Here is an example of Brady not setting up a route for receiver Robby Anderson. The Panthers faced a first down with Newton in shotgun. Anderson motioned from right to left, shifting the formation to a balanced two-by-two look. Dolphins’ nickel defender Eric Rowe followed him, signaling man coverage. At the snap, Anderson runs a wheel route by breaking out and then up the left sideline.

This second-quarter play was probably designed just for Anderson to run an out route based on his lack of urgency. Once Newton evaded a decaying pocket, Anderson turned upfield to break open. Eventually, Anderson opens on the sideline but this play is called back for holding.

Though Anderson’s route appears to be a two-way go, meaning he can break in or out, Rowe’s inside wasn’t threatened because Newton opens left and locks onto Anderson. Also, before this call, Anderson had not crossed the middle of the field on any route.

On this next play, Anderson runs a return route from the same slot location. He drives five yards out and breaks back inside after a few steps. Miami again deploys man coverage. In theory, this should work. Again, without Anderson attacking the middle of the field, why would a Miami defender worry about him coming inside? Also, Anderson doesn’t win his matchup on either route. The Dolphins were not concerned with Anderson or Brady’s play calling when targeting slot receivers.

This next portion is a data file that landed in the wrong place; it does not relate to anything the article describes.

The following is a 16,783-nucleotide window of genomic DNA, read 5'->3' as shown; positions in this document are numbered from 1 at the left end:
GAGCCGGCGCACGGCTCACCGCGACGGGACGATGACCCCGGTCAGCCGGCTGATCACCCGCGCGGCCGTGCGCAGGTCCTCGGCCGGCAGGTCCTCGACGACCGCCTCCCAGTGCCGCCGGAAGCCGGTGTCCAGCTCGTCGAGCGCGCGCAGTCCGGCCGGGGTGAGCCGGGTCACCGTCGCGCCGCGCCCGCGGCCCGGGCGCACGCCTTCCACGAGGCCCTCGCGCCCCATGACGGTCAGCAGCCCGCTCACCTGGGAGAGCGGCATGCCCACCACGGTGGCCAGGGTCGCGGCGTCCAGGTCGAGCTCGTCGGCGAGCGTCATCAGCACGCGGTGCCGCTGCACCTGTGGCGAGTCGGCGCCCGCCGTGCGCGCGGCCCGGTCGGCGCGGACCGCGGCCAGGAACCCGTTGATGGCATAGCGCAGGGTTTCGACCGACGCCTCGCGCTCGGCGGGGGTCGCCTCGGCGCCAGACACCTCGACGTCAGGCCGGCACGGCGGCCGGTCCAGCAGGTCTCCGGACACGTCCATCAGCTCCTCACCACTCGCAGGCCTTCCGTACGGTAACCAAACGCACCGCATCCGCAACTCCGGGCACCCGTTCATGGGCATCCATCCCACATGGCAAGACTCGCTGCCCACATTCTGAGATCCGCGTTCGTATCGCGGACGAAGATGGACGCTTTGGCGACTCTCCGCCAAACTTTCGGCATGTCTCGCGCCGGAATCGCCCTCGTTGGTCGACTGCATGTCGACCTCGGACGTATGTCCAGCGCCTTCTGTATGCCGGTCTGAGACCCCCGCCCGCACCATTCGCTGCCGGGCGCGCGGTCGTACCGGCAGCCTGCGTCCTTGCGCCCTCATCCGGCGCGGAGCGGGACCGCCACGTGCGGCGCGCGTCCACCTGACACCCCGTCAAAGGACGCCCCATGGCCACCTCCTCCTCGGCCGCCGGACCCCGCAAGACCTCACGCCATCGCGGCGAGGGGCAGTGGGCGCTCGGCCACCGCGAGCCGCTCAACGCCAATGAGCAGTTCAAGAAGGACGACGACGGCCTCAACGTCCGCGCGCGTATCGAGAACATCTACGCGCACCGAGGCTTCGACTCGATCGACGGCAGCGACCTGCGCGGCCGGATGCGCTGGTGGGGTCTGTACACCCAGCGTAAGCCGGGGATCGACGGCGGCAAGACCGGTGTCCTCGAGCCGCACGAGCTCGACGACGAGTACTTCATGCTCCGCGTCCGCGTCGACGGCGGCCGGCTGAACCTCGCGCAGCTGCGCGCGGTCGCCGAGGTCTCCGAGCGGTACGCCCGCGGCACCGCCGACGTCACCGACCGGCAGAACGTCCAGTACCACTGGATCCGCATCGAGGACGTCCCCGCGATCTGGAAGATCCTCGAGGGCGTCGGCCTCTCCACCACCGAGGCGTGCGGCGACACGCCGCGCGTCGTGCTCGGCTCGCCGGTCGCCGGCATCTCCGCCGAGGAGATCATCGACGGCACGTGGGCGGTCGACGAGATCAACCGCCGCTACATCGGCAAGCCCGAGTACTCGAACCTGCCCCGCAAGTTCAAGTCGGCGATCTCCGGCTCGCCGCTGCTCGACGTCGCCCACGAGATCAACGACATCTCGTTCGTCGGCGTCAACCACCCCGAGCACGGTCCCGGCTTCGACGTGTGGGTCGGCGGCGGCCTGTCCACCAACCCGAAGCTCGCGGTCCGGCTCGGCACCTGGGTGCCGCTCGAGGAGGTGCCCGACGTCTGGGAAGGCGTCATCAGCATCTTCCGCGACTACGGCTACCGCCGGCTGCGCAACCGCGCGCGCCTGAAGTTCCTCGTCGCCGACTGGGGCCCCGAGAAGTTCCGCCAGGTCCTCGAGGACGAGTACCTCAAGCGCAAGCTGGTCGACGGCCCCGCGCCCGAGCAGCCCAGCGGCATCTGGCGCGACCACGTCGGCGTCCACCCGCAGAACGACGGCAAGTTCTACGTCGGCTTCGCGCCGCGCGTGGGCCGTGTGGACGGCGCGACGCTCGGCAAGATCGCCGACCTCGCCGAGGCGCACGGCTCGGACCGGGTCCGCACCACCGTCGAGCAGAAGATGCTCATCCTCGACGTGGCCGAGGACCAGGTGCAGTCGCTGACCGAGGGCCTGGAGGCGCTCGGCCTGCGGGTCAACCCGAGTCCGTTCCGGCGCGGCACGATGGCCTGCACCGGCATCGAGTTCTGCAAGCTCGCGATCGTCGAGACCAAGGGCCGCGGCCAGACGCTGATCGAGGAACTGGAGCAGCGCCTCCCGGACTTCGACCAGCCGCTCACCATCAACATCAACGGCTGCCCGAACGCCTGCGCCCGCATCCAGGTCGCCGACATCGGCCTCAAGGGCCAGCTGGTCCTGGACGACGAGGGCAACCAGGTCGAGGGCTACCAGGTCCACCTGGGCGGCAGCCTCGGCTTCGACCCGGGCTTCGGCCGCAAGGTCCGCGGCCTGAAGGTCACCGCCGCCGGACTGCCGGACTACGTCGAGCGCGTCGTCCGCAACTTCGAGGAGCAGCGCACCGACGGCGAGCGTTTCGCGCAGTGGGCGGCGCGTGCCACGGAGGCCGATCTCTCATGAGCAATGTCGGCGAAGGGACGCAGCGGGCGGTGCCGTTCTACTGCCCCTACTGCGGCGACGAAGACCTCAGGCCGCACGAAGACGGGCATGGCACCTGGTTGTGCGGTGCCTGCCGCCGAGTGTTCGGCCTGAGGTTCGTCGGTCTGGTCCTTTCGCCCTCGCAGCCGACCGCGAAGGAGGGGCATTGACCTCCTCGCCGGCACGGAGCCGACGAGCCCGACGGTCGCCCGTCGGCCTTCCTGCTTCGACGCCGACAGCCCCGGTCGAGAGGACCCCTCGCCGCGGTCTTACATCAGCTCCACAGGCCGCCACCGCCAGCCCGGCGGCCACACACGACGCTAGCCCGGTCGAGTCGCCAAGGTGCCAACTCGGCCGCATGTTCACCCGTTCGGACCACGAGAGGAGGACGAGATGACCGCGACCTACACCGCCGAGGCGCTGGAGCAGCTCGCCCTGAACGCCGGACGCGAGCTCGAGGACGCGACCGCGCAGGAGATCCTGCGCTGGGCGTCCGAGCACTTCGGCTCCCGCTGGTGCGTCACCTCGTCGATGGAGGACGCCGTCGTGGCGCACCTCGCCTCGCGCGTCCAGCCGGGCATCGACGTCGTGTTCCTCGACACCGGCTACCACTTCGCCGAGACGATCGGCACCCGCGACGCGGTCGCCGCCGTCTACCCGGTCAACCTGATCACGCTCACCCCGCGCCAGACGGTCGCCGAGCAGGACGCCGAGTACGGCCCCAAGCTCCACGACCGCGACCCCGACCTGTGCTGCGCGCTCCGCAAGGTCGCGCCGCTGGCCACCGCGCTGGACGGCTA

Newton struggled to come off his first read all game, a clear sign of his unfamiliarity with the offense. To Brady’s credit, tight end Tommy Tremble did open at the top of the screen coming across the middle but Newton never locates him.

Cam Newton not fully ready

Rhule didn’t downplay Newton’s limited playbook knowledge. When rewatching the tape, it’s apparent his lack of complete control put Carolina in insurmountable situations. Down 14-7, Brady called back-to-back runs to start their second drive of the second quarter. Newton threw an interception on the prior series and the Panthers needed some momentum.

A Chuba Hubbard first-down run gained only a yard. Then Newton came to the line facing a nine-man Dolphins box. Miami dared Carolina to throw. Pause the below video before the snap and count how many defenders are at or near the line of scrimmage. There is no reason to run this football. Either Newton must audible to a throw or Brady should’ve signaled to Rhule for a timeout. Instead, running back Christian McCaffrey loses three yards and the Panthers punt after throwing an incomplete pass on third-and-12.